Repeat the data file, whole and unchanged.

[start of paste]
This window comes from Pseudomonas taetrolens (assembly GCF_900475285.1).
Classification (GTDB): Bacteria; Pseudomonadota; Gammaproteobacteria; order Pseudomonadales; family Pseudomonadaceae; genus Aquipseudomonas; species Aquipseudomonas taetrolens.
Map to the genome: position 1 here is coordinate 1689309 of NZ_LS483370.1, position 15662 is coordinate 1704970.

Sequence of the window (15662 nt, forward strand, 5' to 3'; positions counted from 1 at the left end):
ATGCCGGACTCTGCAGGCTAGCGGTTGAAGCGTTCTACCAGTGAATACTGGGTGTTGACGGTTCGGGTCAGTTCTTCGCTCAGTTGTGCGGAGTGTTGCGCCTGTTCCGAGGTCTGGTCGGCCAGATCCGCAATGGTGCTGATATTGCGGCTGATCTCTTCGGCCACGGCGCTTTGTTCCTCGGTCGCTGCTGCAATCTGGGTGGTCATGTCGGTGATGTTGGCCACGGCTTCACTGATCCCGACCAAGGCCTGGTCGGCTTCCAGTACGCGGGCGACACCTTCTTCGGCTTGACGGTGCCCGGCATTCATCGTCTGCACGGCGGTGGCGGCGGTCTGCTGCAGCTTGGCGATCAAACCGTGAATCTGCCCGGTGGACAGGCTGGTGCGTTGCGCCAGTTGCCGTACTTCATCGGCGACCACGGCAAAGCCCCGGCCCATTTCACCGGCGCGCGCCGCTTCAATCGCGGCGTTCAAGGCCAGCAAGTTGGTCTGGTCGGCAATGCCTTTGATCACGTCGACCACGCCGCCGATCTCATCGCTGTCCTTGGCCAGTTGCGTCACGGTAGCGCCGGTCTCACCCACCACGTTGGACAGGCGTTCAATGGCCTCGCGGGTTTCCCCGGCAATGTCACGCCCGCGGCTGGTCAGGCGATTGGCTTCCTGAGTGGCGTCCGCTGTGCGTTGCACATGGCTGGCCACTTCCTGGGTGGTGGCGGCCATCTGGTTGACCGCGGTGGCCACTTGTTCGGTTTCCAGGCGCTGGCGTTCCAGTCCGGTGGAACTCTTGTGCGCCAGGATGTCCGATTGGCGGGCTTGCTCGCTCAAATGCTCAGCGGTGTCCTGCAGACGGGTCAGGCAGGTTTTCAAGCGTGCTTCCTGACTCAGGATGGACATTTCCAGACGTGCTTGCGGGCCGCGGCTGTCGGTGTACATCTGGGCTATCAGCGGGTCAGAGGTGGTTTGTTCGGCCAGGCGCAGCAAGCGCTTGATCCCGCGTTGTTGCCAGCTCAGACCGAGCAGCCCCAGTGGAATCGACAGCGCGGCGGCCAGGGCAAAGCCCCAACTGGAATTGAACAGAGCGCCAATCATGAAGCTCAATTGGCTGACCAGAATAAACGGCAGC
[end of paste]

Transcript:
This window comes from Pseudomonas taetrolens (assembly GCF_900475285.1).
Classification (GTDB): Bacteria; Pseudomonadota; Gammaproteobacteria; order Pseudomonadales; family Pseudomonadaceae; genus Aquipseudomonas; species Aquipseudomonas taetrolens.
Map to the genome: position 1 here is coordinate 1689309 of NZ_LS483370.1, position 15662 is coordinate 1704970.

Sequence of the window (15662 nt, forward strand, 5' to 3'; positions counted from 1 at the left end):
ATGCCGGACTCTGCAGGCTAGCGGTTGAAGCGTTCTACCAGTGAATACTGGGTGTTGACGGTTCGGGTCAGTTCTTCGCTCAGTTGTGCGGAGTGTTGCGCCTGTTCCGAGGTCTGGTCGGCCAGATCCGCAATGGTGCTGATATTGCGGCTGATCTCTTCGGCCACGGCGCTTTGTTCCTCGGTCGCTGCTGCAATCTGGGTGGTCATGTCGGTGATGTTGGCCACGGCTTCACTGATCCCGACCAAGGCCTGGTCGGCTTCCAGTACGCGGGCGACACCTTCTTCGGCTTGACGGTGCCCGGCATTCATCGTCTGCACGGCGGTGGCGGCGGTCTGCTGCAGCTTGGCGATCAAACCGTGAATCTGCCCGGTGGACAGGCTGGTGCGTTGCGCCAGTTGCCGTACTTCATCGGCGACCACGGCAAAGCCCCGGCCCATTTCACCGGCGCGCGCCGCTTCAATCGCGGCGTTCAAGGCCAGCAAGTTGGTCTGGTCGGCAATGCCTTTGATCACGTCGACCACGCCGCCGATCTCATCGCTGTCCTTGGCCAGTTGCGTCACGGTAGCGCCGGTCTCACCCACCACGTTGGACAGGCGTTCAATGGCCTCGCGGGTTTCCCCGGCAATGTCACGCCCGCGGCTGGTCAGGCGATTGGCTTCCTGAGTGGCGTCCGCTGTGCGTTGCACATGGCTGGCCACTTCCTGGGTGGTGGCGGCCATCTGGTTGACCGCGGTGGCCACTTGTTCGGTTTCCAGGCGCTGGCGTTCCAGTCCGGTGGAACTCTTGTGCGCCAGGATGTCCGATTGGCGGGCTTGCTCGCTCAAATGCTCAGCGGTGTCCTGCAGACGGGTCAGGCAGGTTTTCAAGCGTGCTTCCTGACTCAGGATGGACATTTCCAGACGTGCTTGCGGGCCGCGGCTGTCGGTGTACATCTGGGCTATCAGCGGGTCAGAGGTGGTTTGTTCGGCCAGGCGCAGCAAGCGCTTGATCCCGCGTTGTTGCCAGCTCAGACCGAGCAGCCCCAGTGGAATCGACAGCGCGGCGGCCAGGGCAAAGCCCCAACTGGAATTGAACAGAGCGCCAATCATGAAGCTCAATTGGCTGACCAGAATAAACGGCAGC